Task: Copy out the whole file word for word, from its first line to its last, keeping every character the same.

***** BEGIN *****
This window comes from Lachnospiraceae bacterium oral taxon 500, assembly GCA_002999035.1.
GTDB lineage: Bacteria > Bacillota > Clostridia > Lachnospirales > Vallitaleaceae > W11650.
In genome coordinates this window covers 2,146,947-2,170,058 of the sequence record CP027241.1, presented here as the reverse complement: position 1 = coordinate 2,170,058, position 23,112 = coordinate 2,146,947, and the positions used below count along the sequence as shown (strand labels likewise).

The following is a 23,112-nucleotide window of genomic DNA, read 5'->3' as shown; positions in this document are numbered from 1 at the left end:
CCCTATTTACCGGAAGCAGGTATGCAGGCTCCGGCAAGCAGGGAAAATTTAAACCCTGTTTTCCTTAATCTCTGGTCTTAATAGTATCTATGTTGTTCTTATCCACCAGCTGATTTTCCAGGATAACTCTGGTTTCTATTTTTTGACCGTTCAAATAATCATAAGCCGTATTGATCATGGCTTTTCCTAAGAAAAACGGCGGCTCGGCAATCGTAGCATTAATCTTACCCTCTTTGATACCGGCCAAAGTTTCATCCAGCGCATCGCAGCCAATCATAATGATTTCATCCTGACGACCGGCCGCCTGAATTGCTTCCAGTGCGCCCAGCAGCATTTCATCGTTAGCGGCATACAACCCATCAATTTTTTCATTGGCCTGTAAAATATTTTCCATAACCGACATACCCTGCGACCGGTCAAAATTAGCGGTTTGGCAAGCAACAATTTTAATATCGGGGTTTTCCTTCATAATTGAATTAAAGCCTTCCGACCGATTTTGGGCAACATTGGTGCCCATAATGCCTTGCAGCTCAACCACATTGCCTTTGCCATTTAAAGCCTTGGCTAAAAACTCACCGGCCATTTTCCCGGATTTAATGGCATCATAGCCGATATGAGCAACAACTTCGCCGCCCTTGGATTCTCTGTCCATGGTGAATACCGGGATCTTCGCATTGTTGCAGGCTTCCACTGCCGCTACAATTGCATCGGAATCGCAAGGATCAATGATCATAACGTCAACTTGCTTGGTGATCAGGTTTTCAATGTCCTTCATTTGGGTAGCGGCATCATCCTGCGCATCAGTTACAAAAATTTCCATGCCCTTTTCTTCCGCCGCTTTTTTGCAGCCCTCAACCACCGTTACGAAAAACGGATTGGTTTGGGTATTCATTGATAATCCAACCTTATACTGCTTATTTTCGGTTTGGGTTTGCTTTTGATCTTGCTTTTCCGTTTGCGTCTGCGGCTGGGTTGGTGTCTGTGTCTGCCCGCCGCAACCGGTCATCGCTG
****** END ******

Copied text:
This window comes from Lachnospiraceae bacterium oral taxon 500, assembly GCA_002999035.1.
GTDB lineage: Bacteria > Bacillota > Clostridia > Lachnospirales > Vallitaleaceae > W11650.
In genome coordinates this window covers 2,146,947-2,170,058 of the sequence record CP027241.1, presented here as the reverse complement: position 1 = coordinate 2,170,058, position 23,112 = coordinate 2,146,947, and the positions used below count along the sequence as shown (strand labels likewise).

The following is a 23,112-nucleotide window of genomic DNA, read 5'->3' as shown; positions in this document are numbered from 1 at the left end:
CCCTATTTACCGGAAGCAGGTATGCAGGCTCCGGCAAGCAGGGAAAATTTAAACCCTGTTTTCCTTAATCTCTGGTCTTAATAGTATCTATGTTGTTCTTATCCACCAGCTGATTTTCCAGGATAACTCTGGTTTCTATTTTTTGACCGTTCAAATAATCATAAGCCGTATTGATCATGGCTTTTCCTAAGAAAAACGGCGGCTCGGCAATCGTAGCATTAATCTTACCCTCTTTGATACCGGCCAAAGTTTCATCCAGCGCATCGCAGCCAATCATAATGATTTCATCCTGACGACCGGCCGCCTGAATTGCTTCCAGTGCGCCCAGCAGCATTTCATCGTTAGCGGCATACAACCCATCAATTTTTTCATTGGCCTGTAAAATATTTTCCATAACCGACATACCCTGCGACCGGTCAAAATTAGCGGTTTGGCAAGCAACAATTTTAATATCGGGGTTTTCCTTCATAATTGAATTAAAGCCTTCCGACCGATTTTGGGCAACATTGGTGCCCATAATGCCTTGCAGCTCAACCACATTGCCTTTGCCATTTAAAGCCTTGGCTAAAAACTCACCGGCCATTTTCCCGGATTTAATGGCATCATAGCCGATATGAGCAACAACTTCGCCGCCCTTGGATTCTCTGTCCATGGTGAATACCGGGATCTTCGCATTGTTGCAGGCTTCCACTGCCGCTACAATTGCATCGGAATCGCAAGGATCAATGATCATAACGTCAACTTGCTTGGTGATCAGGTTTTCAATGTCCTTCATTTGGGTAGCGGCATCATCCTGCGCATCAGTTACAAAAATTTCCATGCCCTTTTCTTCCGCCGCTTTTTTGCAGCCCTCAACCACCGTTACGAAAAACGGATTGGTTTGGGTATTCATTGATAATCCAACCTTATACTGCTTATTTTCGGTTTGGGTTTGCTTTTGATCTTGCTTTTCCGTTTGCGTCTGCGGCTGGGTTGGTGTCTGTGTCTGCCCGCCGCAACCGGTCATCGCTG